Plant Care Guides 🌿

Philodendron Birkin (White Wave) Plant Care Guide

Philodendron Birkin has quite the interesting story, as it spontaneously popped up in the gardening world not so long ago thanks to a Philodendron ‘Rojo Congo’ mutation. Due to the rare and unstable nature of the mutation (chimeric variegation), Philodendron Birkin can’t be found in the wild, but it’s cultivated for its beautifully variegated leaves. 

When it comes to appearances, Philodendron Birkin comes with dark-green leaves that feature creamish, white pinstripes. And since its variegation is unpredictable, each plant is unique. However, unstable genetics also mean that the plant can change colour and appearances if proper growing requirements are not met. 

And that’s exactly why we wrote this article, to help you provide for your Philodendron Birkin so it can mature into the remarkable plant it is. Alongside these lines you’ll find information on its care requirements, common issues, pests, and also tips on what to do if you notice signs of reverse variegation.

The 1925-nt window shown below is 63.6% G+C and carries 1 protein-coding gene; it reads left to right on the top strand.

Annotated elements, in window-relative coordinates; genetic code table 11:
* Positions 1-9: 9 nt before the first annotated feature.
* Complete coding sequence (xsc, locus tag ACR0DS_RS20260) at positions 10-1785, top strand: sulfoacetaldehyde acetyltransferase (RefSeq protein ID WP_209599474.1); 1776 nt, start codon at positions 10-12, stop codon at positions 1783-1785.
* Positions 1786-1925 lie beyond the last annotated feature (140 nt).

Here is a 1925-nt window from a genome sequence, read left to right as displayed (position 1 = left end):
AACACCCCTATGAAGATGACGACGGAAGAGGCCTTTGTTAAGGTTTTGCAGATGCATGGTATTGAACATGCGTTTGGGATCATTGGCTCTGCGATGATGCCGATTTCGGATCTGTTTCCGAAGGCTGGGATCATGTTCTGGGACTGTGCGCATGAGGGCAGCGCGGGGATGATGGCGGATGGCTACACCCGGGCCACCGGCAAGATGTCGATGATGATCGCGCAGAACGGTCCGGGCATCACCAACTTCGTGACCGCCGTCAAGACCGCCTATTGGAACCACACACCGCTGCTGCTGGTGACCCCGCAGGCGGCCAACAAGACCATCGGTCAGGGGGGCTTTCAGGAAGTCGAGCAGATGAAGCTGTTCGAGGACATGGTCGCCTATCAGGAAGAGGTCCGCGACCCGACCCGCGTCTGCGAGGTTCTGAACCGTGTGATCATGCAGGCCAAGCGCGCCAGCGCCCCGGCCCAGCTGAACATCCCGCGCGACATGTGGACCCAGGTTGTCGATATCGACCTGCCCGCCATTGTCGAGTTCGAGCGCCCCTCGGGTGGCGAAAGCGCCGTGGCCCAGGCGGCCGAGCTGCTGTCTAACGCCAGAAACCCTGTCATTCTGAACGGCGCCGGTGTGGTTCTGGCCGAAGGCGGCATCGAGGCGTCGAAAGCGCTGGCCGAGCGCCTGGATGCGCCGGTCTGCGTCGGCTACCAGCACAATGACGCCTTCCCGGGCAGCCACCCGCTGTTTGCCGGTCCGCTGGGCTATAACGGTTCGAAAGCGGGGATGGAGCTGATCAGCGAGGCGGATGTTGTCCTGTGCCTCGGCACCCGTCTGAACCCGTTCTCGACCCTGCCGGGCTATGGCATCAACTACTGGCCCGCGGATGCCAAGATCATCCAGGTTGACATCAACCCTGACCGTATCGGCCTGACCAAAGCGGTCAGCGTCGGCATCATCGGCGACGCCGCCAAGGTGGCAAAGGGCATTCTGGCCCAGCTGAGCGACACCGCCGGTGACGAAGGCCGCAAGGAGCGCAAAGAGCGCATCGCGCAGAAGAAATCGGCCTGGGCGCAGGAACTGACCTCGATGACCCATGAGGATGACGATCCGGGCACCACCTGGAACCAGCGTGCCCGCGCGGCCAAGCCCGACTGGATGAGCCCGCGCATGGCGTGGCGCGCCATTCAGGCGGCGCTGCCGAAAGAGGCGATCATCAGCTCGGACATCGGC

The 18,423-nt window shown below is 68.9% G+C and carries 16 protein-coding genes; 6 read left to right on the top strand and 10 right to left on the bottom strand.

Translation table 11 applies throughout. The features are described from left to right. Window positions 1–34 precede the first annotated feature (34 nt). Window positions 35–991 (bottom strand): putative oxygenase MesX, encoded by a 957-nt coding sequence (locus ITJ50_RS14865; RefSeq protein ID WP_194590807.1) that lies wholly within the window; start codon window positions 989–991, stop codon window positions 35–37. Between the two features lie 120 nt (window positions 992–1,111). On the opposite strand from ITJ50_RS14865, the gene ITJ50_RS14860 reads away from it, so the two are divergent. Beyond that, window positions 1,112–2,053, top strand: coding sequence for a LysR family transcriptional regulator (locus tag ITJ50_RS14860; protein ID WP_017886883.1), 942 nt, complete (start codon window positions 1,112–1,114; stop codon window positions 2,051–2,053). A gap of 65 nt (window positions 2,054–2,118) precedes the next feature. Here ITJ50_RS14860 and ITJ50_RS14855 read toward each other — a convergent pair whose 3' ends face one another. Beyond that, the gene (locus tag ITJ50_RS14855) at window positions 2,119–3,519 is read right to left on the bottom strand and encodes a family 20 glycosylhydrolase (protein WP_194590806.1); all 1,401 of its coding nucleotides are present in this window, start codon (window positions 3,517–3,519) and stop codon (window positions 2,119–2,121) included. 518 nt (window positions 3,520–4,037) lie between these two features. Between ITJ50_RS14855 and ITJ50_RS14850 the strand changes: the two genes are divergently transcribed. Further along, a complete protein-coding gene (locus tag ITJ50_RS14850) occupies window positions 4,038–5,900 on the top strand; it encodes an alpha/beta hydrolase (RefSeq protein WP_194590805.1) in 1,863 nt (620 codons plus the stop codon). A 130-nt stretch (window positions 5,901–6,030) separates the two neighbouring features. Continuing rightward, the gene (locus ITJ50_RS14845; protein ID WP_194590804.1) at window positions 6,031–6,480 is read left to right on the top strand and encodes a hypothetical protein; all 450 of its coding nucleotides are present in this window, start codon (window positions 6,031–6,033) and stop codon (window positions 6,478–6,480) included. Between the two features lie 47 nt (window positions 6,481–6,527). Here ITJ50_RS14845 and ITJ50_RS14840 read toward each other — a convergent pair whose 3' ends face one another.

1. General information

Scientific name:Philodendron “Birkin”
Common names:Philodendron ‘White Wave’, Philodendron ‘White measure’
Native to:Tropical rainforests of Central and South America
Toxicity:Toxic to both pets and humans
Mature size:3 feet (91 cm) tall
Hardiness:Not a cold tolerant plant, hardy outdoors in zones 10+

2. Philodendron Birkin Care & Growing Requirements

Technically, Philodendron Birkin is an easy to care for houseplant. After all, it’s a Philodendron and you won’t have to worry about it dying on you. What you’ll actually want to pay attention to is how its variegation develops, so you can correct any environmental mismanagement in case signs of reverting back to green appear.